What are the effects of not enough sleep?

June 22, 2013

Everybody knows not getting enough sleep is bad, but I sometimes wonder if people understand the serious side effects that can happen to those of us who lose sleep on a consistent basis. Since the main goal of working out is to be healthy and fit, it’s a good idea to review a few of the more serious things caused by lack of shut-eye.

Greater chance of injury

Failure to get enough sleep can affect your ability to think clearly and cloud your judgment. It can also slow neurological function and reaction time, making it possible to sustain serious injuries while hoisting iron weights and dumbbells over your body.

All it takes is one misstep in the weight room to cause serious injury or even death, and if you are tired and not firing on all cylinders, getting hurt is a lot more likely.

Weakened immune system

Lack of sleep decreases the production of important proteins that help fight infections, leaving you more vulnerable to colds and viruses that may be looking for a host. It also decreases the production of antibodies and cells that help keep the body healthy and disease free.

In addition, losing sleep for prolonged periods can increase certain stress hormones that can elevate blood pressure and cause other health issues. The bottom line - if you are not rested, you’re more likely to get sick and miss workouts.

Increased appetite

A recent study concluded that failure to get enough sleep causes the body to release a hormone called ghrelin. Ghrelin is an appetite-stimulating hormone that tells the body you need food and makes you feel hungry even when you’re not. To make matters worse, lack of sleep causes the body to crave simple sugars such as cakes, candy and ice cream, which can have a devastating effect on your waistline. However, when you get enough sleep the body releases another hormone called leptin that makes you feel full and tells the body to stop eating. When you feel full, the body is not in crisis mode, and you have the ability to be more selective with your food choices.

High blood pressure

Research suggests that getting less than six hours of sleep a night can increase blood pressure, putting you at risk for a number of cardiovascular issues such as heart attack and stroke. This is because during sleep, the heart gets a chance to rest and slow down, but if you constantly get less than the required amount, your heart is forced to pump at full capacity all the time and never gets a chance to rest and recover.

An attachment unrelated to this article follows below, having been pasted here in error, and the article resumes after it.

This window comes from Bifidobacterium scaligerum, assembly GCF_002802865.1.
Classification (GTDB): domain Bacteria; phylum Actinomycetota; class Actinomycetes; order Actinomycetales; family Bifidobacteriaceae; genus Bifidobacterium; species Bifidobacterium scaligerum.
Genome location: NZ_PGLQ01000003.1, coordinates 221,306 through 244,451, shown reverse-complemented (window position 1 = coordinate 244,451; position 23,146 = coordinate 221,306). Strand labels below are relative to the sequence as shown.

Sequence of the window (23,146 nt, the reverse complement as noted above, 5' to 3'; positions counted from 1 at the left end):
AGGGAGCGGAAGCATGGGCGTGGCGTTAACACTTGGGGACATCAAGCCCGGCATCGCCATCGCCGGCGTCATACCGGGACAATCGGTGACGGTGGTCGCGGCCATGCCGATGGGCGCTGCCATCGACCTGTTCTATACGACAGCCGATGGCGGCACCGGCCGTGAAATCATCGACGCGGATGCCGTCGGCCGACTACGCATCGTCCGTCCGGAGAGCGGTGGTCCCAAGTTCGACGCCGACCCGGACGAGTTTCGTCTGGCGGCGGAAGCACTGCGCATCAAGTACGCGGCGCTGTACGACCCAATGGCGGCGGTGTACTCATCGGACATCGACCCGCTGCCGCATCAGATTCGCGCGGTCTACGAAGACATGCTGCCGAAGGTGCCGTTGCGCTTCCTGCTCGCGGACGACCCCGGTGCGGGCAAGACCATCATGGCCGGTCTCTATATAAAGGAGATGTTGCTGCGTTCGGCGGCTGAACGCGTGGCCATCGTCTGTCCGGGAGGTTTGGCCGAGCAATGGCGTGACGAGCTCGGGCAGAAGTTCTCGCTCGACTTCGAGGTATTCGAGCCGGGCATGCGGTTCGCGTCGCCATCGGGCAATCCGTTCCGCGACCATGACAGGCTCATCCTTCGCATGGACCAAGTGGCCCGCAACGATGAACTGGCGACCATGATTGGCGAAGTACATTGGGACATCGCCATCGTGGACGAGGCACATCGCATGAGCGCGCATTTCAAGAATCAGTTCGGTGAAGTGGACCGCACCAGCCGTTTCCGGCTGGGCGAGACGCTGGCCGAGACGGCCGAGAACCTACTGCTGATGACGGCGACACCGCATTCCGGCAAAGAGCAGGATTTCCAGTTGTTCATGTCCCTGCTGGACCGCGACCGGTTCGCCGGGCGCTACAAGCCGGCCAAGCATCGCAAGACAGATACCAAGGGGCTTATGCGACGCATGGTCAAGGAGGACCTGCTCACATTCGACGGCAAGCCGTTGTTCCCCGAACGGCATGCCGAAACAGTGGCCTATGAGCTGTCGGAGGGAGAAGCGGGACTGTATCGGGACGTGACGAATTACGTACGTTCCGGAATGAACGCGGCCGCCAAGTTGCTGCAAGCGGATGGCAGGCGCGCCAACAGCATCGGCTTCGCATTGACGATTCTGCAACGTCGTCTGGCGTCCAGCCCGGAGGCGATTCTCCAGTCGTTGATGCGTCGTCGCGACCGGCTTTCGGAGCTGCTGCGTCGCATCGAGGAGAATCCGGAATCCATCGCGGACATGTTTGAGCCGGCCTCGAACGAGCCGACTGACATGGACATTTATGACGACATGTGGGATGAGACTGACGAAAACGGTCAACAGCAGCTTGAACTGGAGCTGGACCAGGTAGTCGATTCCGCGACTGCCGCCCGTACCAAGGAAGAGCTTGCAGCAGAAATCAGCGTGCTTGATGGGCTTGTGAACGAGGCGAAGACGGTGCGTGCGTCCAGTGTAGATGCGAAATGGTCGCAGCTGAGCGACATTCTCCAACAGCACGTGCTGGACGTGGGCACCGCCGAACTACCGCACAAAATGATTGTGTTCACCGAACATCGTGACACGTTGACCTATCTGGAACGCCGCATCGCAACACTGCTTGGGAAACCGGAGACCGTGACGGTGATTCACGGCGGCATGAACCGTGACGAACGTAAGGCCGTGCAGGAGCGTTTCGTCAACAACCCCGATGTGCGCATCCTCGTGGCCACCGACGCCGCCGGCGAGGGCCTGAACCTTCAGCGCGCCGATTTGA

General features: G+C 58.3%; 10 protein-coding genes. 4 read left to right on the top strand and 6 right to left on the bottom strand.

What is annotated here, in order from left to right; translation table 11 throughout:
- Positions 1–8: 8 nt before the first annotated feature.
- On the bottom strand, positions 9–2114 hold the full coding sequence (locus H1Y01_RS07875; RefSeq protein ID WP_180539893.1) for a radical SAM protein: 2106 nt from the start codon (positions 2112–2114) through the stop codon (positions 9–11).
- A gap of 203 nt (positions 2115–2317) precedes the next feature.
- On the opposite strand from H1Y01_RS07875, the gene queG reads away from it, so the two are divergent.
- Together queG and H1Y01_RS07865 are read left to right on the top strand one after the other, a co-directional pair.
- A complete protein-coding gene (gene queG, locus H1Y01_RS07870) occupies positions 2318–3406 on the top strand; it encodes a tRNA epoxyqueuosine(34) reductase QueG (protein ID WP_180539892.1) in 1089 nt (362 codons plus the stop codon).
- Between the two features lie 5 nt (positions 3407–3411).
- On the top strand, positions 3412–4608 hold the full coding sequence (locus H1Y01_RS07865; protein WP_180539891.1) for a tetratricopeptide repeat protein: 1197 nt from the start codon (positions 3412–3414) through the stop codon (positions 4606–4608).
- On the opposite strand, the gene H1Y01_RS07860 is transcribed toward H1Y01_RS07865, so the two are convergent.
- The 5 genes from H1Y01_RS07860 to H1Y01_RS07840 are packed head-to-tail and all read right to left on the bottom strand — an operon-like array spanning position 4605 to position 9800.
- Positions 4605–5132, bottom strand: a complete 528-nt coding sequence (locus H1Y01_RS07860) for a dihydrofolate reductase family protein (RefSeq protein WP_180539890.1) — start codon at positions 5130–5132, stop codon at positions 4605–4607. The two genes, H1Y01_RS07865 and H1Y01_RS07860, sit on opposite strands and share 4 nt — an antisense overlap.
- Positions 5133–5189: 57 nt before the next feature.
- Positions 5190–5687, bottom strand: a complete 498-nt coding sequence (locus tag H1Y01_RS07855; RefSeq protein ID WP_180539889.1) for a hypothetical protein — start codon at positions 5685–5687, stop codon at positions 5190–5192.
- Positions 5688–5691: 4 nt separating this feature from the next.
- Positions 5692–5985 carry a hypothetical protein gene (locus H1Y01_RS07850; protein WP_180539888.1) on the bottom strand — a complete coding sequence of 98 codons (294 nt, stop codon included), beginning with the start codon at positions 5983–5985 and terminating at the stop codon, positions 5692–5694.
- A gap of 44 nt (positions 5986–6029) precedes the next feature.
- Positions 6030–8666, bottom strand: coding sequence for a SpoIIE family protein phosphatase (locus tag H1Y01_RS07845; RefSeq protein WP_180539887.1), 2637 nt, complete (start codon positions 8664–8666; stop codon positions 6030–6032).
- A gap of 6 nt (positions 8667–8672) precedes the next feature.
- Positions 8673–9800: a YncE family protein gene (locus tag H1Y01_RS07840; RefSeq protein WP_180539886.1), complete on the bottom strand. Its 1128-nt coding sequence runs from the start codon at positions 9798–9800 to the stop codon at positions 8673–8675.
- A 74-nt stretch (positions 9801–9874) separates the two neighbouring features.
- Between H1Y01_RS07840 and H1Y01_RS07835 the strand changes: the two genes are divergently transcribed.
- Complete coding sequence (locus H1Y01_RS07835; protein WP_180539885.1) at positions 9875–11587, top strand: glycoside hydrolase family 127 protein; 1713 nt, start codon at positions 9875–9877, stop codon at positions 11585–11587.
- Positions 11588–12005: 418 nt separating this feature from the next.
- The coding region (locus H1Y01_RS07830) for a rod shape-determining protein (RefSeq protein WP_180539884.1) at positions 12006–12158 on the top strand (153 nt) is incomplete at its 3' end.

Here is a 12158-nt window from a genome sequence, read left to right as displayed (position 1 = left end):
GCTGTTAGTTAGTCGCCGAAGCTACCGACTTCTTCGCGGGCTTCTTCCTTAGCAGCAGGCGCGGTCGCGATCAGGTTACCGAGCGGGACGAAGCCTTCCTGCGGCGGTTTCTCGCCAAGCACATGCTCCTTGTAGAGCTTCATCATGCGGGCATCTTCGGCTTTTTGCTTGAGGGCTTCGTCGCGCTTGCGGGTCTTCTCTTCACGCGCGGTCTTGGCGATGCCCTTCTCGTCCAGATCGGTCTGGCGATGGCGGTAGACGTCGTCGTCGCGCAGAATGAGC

Getting eight to nine hours of sleep at night will give you the rest needed to prevent this from happening.

Increased insulin resistance

Staying awake for long periods of time can make it very difficult for the body to process sugar and can be a major contributing factor of weight gain, because getting less than six hours a day can create a perfect storm of hormones that promote hunger and lack of judgment. As you pack on the pounds and excess body fat, you become at risk for a number of different diseases and medical conditions including type II diabetes and obesity.

So if you’re truly concerned with being healthy and getting in shape, be sure to get eight to nine hours of sleep each night for best results.

  • Chris Antonio is a personal trainer and former world-class weightlifter. He has been lifting for more than 20 years and has trained a wide variety of clients ranging from All-American athletes to the average person trying to get into shape. To send a question to the Ask the Trainer column, email Chris at or check out

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